Jeter, Cano get hits in All-Star Game
KANSAS CITY, Mo. – No one needs to tell Derek Jeter how important first baseman Mark Teixeira is to the Yankees’ infield. A good example was evident in the first inning of Tuesday night’s All-Star Game at Kauffman Stadium.
It turned out to be a disastrous start for the Tigers’ Justin Verlander, who gave up five runs on four hits and two walks. The big blow was a bases-loaded triple into the right field corner by Giants third baseman Pablo Sandoval.
The next hitter, Braves second baseman Dan Uggla, hit a grounder in the hole between shortstop and third base that Jeter gloved and went into his patented leap-and-throw maneuver to first base.
But that was not Teixeira across the way. Instead, it was the Tigers’ Prince Fielder, an amazing slugger but only a passable first baseman. Jeter’s throw came in on a bounce, but it most likely would have been handled by Teixeira. Fielder could not come up with it, so Uggla had an RBI single.
Robinson Cano continued to endure the wrath of Kansas City fans, who booed him during pre-game introductions and when he came to bat in the first inning immediately after Jeter had led off with an infield single. Chants of “Bill-y Butler” rang out during the at-bat. The crowd took delight in Cano’s fouling out to Sandoval behind third base. The reaction to Cano not naming Butler to the American League squad for Monday night’s Home Run Derby is getting old at this point.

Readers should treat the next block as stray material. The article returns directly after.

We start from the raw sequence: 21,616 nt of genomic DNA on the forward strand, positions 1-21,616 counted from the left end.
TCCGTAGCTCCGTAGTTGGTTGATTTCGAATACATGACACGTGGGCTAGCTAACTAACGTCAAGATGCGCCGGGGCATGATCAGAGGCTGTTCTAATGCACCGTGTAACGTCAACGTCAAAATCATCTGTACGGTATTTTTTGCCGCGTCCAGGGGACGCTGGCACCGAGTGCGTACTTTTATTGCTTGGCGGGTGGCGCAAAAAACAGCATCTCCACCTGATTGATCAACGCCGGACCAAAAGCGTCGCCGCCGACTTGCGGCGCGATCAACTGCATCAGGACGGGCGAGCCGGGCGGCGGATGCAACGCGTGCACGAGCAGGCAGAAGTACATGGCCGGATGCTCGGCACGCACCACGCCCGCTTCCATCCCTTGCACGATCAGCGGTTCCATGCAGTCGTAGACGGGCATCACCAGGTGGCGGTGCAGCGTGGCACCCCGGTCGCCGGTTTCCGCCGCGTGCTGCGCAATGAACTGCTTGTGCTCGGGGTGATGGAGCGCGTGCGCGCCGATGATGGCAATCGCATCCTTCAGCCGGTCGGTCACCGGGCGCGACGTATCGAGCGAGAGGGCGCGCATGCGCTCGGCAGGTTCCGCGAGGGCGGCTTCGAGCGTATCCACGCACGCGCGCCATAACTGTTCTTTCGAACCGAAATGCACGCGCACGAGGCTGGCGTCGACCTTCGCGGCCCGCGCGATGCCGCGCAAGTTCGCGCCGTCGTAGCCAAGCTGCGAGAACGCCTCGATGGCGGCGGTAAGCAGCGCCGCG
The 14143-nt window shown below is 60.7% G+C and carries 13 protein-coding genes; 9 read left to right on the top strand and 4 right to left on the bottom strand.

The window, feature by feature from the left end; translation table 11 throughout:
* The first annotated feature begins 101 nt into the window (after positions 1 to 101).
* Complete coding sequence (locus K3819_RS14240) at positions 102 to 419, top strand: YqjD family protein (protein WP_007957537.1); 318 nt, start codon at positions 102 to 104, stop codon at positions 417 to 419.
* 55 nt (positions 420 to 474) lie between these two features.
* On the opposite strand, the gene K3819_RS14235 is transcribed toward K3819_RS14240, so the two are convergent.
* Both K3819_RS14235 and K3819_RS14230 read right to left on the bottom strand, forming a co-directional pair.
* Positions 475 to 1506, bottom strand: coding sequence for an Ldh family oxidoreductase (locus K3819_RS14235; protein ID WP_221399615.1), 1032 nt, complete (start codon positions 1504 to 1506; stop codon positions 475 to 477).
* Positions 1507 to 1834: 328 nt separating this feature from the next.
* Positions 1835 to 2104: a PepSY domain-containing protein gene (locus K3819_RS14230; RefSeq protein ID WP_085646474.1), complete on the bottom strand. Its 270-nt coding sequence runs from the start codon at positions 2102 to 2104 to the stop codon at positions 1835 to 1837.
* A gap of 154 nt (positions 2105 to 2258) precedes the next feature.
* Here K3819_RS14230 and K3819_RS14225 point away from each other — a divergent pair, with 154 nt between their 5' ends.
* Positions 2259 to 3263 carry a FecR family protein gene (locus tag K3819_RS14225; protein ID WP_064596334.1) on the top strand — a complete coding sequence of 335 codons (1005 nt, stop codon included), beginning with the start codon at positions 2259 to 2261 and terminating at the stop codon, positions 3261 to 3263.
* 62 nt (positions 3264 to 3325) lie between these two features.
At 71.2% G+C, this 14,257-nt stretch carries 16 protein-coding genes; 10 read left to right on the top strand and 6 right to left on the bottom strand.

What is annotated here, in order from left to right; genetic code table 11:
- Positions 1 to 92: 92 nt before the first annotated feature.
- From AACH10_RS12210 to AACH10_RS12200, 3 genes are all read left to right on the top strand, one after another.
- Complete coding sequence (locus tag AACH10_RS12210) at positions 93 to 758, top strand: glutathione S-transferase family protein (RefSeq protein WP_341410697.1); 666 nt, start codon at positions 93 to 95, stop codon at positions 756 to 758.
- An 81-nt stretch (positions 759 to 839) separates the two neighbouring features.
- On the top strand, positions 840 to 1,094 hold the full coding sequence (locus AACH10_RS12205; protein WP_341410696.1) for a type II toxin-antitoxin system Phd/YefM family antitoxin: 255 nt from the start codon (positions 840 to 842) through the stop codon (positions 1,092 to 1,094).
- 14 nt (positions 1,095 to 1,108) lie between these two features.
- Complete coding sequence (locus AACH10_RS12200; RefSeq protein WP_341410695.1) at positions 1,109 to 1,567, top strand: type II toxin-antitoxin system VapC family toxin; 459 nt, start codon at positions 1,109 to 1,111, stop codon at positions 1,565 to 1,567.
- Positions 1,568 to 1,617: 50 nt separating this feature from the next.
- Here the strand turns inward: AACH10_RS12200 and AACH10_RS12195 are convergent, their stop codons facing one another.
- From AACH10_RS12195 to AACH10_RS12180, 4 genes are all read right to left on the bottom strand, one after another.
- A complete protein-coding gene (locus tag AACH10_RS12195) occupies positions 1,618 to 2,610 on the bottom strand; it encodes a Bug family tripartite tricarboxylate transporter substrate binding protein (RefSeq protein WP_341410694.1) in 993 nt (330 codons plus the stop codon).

The first-inning rally was started by Cano’s old buddy, Melky Cabrera, the former Yankees outfielder who played here last year and got a nice reception even though he was traded to the Giants this past off-season for pitcher Jonathan Sanchez in a deal that has not worked out for Kansas City. While Cabrera is batting .353 in San Francisco, Sanchez is 1-5 with 6.75 ERA. Cabrera kept reminding the Royals of their loss. In the fourth inning, he homered to left off Rangers lefthander Matt Harrison.
Cano finally heard cheers in the bottom of the fourth when he led off with a single to center off flame-throwing Stephen Strasburg of the Nationals. Even Royals fans had to acknowledge that getting a hit off the pitching phenom is worth celebrating.
“I don’t have any hard feelings,” Cano said outside the AL clubhouse after he came out of the game. “It is part of baseball. Billy talked to me and said he understood. It was not his fault. The only thing I didn’t like is the way they treated my family when they went to the restroom. I did not think that was right.”